Review: COCK COCK… WHO’S THERE? at Main Theatre, Adelaide College of the Arts

Review By Lisa Lanzi


One of the joys of Festival time is that sometimes you really don’t know what to expect, even after digesting the blurb. This production, Cock Cock Who’s There by Finnish/Egyptian filmmaker Samira Elagoz, sits firmly in this category. I knew a rape experience was part of the narrative and a number of friends and colleagues had announced they were unsure about going, based solely on the subject matter. I am very glad I attended but am still mulling over the content, the impact and the reasoning behind the artist’s exploration. I do think it opens up a huge and important discussion and will be keen for conversations with others who go.


Bare stage with black tarkett, one chair, a bottle of water and white screen as the upstage wall. Elagoz enters in fashionably ripped jeans, t-shirt and sneakers after we view on screen a series of poetic, lines about a fierce, imagined female character then a short video with distorted images of a female body and suggestive of female vulva anatomy. The artist speaks candidly and calmly, clinically even, and informs us about when she became hyper-aware of the male gaze as a young teen. Large, projected images of Elagoz from that time follow these statements - Images we might see on any millennial’s Instagram feed featuring heavy make-up, lipstick pouts and revealing clothing. Instantly, the audience shifts in their seats and judgemental thoughts erupt. We are immediately challenged by Elagoz’s intelligent appraisal of female power and the permission for women to represent themselves in any way they choose, regardless of male judgement or expectations. And I completely agree. Even though I feel uncomfortable with revealing images young women seem to relish, I fully support their option to choose that path. There is much more to be discussed around this subject but there is not the room here.


Soon the monologue moves on to explain, again clinically, that Elagoz was raped by her boyfriend and that Cock Cock… Who’s There? was a result of her attempting to analyse her feelings upon her one year ‘rape anniversary’. There follows a series of filmed fragments, cinéma vérité-style, featuring female and male friends, her mother and grandmother all expressing their opinion of the assault and how it makes them feel. Indeed, there is a point where Elagoz tells how it often fell to her to console or re-assure people after telling them of her experience. This is something that will resonate with many women who find themselves surviving some kind of trauma yet then having to look after friends and family because it upsets them so much to hear the tale.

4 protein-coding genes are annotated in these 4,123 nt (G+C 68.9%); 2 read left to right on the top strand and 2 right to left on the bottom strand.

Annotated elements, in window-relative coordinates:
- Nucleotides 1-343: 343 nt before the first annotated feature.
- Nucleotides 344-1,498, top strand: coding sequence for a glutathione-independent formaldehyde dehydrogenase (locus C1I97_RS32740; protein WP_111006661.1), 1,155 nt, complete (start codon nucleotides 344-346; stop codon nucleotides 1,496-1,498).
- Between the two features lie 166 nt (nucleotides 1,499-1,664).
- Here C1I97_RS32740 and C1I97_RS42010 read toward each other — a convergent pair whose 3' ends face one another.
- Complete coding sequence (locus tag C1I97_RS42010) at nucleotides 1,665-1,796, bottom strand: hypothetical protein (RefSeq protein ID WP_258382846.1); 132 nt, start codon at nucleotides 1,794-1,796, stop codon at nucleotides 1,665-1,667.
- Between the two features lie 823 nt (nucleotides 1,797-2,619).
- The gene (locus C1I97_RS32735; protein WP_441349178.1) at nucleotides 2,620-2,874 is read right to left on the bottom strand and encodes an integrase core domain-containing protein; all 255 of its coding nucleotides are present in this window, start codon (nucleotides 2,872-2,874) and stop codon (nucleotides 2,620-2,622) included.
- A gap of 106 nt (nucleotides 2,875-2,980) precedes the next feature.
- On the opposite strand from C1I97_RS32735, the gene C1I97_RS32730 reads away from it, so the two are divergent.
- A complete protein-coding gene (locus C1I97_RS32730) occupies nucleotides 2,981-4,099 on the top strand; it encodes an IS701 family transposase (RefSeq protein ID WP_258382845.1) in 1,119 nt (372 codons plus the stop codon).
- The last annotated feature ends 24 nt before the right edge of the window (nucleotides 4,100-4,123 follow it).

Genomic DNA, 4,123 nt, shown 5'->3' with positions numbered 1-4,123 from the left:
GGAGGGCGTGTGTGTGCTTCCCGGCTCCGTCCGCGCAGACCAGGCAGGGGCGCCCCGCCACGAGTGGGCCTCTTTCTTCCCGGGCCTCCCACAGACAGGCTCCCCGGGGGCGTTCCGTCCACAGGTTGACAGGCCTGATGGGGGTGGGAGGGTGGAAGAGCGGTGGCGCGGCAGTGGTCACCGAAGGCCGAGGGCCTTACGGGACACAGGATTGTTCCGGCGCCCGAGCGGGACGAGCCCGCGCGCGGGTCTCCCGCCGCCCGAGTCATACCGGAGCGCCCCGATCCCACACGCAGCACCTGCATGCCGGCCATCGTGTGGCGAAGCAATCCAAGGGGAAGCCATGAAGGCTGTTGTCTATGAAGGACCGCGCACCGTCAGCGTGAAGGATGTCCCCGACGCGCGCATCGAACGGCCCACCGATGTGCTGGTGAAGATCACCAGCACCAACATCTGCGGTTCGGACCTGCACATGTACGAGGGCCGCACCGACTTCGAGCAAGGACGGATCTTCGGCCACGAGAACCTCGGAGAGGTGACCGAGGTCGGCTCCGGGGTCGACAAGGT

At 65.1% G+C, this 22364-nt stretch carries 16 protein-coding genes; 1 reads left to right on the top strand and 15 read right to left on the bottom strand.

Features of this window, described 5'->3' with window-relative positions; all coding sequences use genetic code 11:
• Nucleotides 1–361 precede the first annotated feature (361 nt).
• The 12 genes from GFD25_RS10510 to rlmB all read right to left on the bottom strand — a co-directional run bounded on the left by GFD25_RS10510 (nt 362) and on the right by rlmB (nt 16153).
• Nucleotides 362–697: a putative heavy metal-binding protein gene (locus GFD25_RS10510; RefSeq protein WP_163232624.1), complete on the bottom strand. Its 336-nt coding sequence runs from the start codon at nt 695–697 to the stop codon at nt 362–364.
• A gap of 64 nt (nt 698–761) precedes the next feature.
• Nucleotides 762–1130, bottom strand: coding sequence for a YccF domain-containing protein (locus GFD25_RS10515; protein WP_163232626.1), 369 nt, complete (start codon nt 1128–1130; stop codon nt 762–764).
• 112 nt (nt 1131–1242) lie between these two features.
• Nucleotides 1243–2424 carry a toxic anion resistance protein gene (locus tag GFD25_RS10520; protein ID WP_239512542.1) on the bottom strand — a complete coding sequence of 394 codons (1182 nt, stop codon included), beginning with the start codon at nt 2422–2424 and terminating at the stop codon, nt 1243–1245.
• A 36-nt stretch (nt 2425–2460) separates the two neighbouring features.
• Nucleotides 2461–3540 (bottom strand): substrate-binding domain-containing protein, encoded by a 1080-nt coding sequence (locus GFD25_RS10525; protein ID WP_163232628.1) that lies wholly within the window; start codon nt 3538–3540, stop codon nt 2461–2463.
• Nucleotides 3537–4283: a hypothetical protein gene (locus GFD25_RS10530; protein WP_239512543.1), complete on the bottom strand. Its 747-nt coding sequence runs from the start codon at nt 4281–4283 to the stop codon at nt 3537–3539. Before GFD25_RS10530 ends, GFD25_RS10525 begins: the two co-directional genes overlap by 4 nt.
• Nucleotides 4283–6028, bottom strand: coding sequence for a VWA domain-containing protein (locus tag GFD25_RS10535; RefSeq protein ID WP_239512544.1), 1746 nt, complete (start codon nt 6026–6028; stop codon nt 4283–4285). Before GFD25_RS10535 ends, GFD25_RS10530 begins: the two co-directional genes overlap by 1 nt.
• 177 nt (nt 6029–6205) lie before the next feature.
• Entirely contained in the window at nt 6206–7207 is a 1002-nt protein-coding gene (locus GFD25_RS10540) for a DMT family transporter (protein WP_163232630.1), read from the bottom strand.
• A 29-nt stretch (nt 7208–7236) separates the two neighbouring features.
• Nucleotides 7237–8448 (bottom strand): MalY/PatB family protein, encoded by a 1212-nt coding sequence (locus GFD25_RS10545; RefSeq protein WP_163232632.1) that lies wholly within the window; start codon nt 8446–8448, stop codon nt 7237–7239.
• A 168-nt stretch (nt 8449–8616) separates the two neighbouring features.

As Elagoz pondered ways to analyse, comprehend and define what happened to her but retain a sense of control the idea for this show evolved and the various stages/experiments began. It was also important for her to set limits so that she would feel safe. Using web-based meet-up sites she interviewed men via computer and documented the encounters. She later placed a Craigslist ad that invited men to apply to be part of her film, with strict instructions as to how the encounter would be set up. Elagoz, employing her stay-safe protocols, would arrange to go to these men’s homes to interview them using her film-making skills. Yet again, it was easy to recognize the judgment welling up in the theatre, and to be honest, in myself. This pursuit screamed danger but for Elagoz it was empowering and healing to be the one in control. This part of the filming did reveal some hideous characters, narcissists, sociopaths and the like who were exactly the type of males to seek domination over women, for their own pleasure.


The experiment took Elagoz across the world as she built up footage for her project and exhibited her work, still meeting up with various men. It was in Tokyo that she was once again sexually assaulted and a scene ‘replayed’ the mortifying interaction with police using two Japanese actors and a life-size effigy/doll which she was required to position to show the sequence of events. Further film showed Elagoz the day following this ordeal and a reflection on what might be the ‘rules’ for acting or feeling after rape - who decides, who judges what is true or not, what would be a ‘good’ process for scrutinising the details. Around this time Elagoz became aware of the sexualized work of photographer Richard Kern who openly stated that he slept with every one of his models. Kern had a deep interest in the aesthetics of extreme sex, violence and perversion and was involved in the Cinema of Transgression movement. Was he or his work judged harshly? Were remonstrations rained down upon him for taking a radical stance with his art?


Samira Elagoz’s Cock Cock… Who’s There? is layered, confronting and has a number of disturbing images that assault the viewer but also challenge us to look within at how we judge women, cast opinions on their choices, condone or negate the actions of men and what constitutes art. Her clinical presentation will offend some but I find it more palatable on stage, in this context, than histrionics and rage. Although the work has in part stemmed from rage and hurt and trying to find a way through I found my feelings were stirred more shockingly by her (seemingly) emotionless, detailed recounting. The work will stay with me for a long time.


Image Supplied


All opinions and thoughts expressed within reviews on Theatre Travels are those of the writer and not of the company at large.

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